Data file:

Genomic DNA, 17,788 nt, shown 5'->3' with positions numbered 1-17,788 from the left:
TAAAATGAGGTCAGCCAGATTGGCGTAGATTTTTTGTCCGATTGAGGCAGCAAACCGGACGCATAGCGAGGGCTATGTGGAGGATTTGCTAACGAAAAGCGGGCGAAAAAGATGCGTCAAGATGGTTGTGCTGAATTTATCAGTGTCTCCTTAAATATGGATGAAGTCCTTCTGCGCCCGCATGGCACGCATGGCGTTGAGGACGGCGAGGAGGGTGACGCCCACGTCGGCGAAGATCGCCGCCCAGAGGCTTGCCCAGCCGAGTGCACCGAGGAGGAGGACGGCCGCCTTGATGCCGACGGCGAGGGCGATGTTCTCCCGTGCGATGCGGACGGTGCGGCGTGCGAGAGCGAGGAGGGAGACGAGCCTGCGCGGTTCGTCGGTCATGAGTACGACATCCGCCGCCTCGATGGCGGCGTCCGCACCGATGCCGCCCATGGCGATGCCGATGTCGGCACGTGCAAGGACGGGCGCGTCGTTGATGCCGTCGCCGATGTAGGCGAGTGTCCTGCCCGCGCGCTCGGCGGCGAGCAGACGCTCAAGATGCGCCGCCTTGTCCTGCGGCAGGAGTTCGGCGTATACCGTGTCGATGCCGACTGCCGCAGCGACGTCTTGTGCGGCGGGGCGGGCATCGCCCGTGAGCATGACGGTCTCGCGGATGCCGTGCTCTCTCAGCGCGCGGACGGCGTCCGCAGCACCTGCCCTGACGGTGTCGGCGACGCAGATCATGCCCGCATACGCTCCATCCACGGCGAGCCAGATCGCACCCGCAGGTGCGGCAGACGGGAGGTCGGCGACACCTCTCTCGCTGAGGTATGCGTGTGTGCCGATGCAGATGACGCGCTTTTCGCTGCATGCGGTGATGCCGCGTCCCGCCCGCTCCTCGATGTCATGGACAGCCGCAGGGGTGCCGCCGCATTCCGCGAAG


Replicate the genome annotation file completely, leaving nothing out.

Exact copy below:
Genomic DNA, 17,788 nt, shown 5'->3' with positions numbered 1-17,788 from the left:
TAAAATGAGGTCAGCCAGATTGGCGTAGATTTTTTGTCCGATTGAGGCAGCAAACCGGACGCATAGCGAGGGCTATGTGGAGGATTTGCTAACGAAAAGCGGGCGAAAAAGATGCGTCAAGATGGTTGTGCTGAATTTATCAGTGTCTCCTTAAATATGGATGAAGTCCTTCTGCGCCCGCATGGCACGCATGGCGTTGAGGACGGCGAGGAGGGTGACGCCCACGTCGGCGAAGATCGCCGCCCAGAGGCTTGCCCAGCCGAGTGCACCGAGGAGGAGGACGGCCGCCTTGATGCCGACGGCGAGGGCGATGTTCTCCCGTGCGATGCGGACGGTGCGGCGTGCGAGAGCGAGGAGGGAGACGAGCCTGCGCGGTTCGTCGGTCATGAGTACGACATCCGCCGCCTCGATGGCGGCGTCCGCACCGATGCCGCCCATGGCGATGCCGATGTCGGCACGTGCAAGGACGGGCGCGTCGTTGATGCCGTCGCCGATGTAGGCGAGTGTCCTGCCCGCGCGCTCGGCGGCGAGCAGACGCTCAAGATGCGCCGCCTTGTCCTGCGGCAGGAGTTCGGCGTATACCGTGTCGATGCCGACTGCCGCAGCGACGTCTTGTGCGGCGGGGCGGGCATCGCCCGTGAGCATGACGGTCTCGCGGATGCCGTGCTCTCTCAGCGCGCGGACGGCGTCCGCAGCACCTGCCCTGACGGTGTCGGCGACGCAGATCATGCCCGCATACGCTCCATCCACGGCGAGCCAGATCGCACCCGCAGGTGCGGCAGACGGGAGGTCGGCGACACCTCTCTCGCTGAGGTATGCGTGTGTGCCGATGCAGATGACGCGCTTTTCGCTGCATGCGGTGATGCCGCGTCCCGCCCGCTCCTCGATGTCATGGACAGCCGCAGGGGTGCCGCCGCATTCCGCGAAG